For a full year, students have been putting down their pencils and picking up protest signs for climate change. More now than ever, young people have become concerned about the environment and taken it upon themselves to make a change. But where are they getting the information? It’s not in their schools, that’s for sure. These young people are self taught. But should it have to be that way? Italy will become the first country to implement teaching climate change and sustainability in schools. Even in the United States more than 80% of parents support the teaching of climate change.
The National Oceanic and Atmospheric Administration advises that middle school students learn about the effects of climate on animal habitats, and that they should be taught at home and in school that they can be apart of the solutions available for these problems. Suggestions for high school students include using geography to study sea level or biology to study how species adapt.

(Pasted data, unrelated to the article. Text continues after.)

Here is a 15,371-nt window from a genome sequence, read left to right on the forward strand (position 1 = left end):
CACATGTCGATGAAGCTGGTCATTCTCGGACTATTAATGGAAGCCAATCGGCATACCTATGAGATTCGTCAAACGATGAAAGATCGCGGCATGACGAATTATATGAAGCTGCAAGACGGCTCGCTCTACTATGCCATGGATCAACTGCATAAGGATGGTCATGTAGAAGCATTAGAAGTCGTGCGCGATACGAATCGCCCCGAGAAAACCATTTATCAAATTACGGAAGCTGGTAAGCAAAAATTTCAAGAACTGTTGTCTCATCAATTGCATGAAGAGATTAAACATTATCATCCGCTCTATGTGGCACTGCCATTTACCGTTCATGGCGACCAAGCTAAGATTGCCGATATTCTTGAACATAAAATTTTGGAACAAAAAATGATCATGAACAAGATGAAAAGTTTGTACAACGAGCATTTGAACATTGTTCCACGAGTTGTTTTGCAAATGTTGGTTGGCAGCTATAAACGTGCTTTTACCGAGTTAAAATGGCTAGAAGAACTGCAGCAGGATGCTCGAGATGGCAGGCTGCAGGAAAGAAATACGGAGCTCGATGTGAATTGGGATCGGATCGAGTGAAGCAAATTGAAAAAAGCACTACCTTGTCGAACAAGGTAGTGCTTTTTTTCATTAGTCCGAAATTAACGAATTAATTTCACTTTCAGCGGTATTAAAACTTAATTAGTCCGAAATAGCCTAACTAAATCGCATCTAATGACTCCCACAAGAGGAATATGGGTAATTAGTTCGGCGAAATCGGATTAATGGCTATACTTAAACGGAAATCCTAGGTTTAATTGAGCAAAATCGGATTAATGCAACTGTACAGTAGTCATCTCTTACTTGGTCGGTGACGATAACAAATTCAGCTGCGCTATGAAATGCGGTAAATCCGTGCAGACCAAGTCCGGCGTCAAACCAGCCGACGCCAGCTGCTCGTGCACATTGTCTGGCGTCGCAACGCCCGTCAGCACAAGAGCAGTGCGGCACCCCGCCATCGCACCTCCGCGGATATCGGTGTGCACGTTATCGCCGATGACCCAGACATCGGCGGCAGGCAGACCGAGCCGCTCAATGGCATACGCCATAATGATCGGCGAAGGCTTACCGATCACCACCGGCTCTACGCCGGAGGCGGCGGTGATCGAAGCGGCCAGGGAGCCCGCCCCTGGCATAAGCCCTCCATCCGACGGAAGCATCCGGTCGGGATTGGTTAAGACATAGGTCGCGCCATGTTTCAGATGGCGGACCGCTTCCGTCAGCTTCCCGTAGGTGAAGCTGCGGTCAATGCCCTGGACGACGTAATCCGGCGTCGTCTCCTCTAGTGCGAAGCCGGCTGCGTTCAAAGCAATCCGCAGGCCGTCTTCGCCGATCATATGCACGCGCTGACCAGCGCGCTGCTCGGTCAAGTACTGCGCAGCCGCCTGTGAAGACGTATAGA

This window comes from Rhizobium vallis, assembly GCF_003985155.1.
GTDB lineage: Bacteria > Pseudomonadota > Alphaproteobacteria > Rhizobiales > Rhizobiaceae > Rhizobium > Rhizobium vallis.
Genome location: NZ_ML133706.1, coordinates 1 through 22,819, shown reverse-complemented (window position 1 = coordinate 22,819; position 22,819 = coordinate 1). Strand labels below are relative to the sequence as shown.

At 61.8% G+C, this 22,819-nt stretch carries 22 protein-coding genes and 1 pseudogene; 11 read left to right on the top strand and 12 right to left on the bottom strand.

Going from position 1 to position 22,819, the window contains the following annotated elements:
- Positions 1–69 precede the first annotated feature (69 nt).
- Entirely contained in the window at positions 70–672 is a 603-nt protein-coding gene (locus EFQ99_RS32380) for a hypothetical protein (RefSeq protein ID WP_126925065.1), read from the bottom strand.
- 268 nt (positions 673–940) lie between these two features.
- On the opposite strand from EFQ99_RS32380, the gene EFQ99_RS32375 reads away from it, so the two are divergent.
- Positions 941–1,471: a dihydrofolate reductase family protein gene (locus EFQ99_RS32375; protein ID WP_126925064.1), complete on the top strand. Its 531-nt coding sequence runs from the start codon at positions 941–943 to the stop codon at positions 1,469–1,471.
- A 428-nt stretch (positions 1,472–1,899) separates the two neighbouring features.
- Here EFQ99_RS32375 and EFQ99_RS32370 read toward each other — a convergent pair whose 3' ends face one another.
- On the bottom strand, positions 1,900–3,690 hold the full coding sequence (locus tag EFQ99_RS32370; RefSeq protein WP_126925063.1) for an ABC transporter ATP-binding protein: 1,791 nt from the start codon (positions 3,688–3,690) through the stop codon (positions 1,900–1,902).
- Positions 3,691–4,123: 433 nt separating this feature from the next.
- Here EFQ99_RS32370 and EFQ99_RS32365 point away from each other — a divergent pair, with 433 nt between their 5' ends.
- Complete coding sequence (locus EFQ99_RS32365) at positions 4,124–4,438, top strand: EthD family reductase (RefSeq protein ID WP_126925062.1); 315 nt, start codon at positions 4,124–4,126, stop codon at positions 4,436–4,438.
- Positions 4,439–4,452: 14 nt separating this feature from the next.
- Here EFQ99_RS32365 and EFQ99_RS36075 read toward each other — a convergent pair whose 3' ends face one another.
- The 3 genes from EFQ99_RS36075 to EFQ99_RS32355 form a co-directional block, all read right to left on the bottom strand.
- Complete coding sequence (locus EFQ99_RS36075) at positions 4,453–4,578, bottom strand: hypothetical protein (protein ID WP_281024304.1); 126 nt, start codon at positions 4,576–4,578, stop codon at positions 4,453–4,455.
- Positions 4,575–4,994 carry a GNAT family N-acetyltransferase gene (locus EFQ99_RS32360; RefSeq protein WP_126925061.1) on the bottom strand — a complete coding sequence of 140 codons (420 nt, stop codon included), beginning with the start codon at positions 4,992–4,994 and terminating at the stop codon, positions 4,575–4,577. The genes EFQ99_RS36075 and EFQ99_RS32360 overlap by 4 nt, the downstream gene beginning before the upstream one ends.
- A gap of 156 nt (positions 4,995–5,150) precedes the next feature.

At Utah State, there a plenty of clubs that can educate students on environmental issues.
–Student Organization of Sustainability and Natural Resources: Students works to show the connection between humans and the natural environment through service opportunities and discussions.
–Sustainability club: Students work to promote sustainable practices on campus, through student events, minimizing food waste, or encouraging sustainability curriculum.
–The Wildlife Society: The USU Chapter of this organization is for students who have an interest in wildlife conservation, management, and viewing.
–Forestry Club: These students’ goal is to advance the science, technology, education, and practice of professional foresters, and to use the knowledge and skill of the profession to benefit society.
–Range Clubs: Students works to continue the education of the public about sustainable rangeland ecosystems.
By Summer Vaughn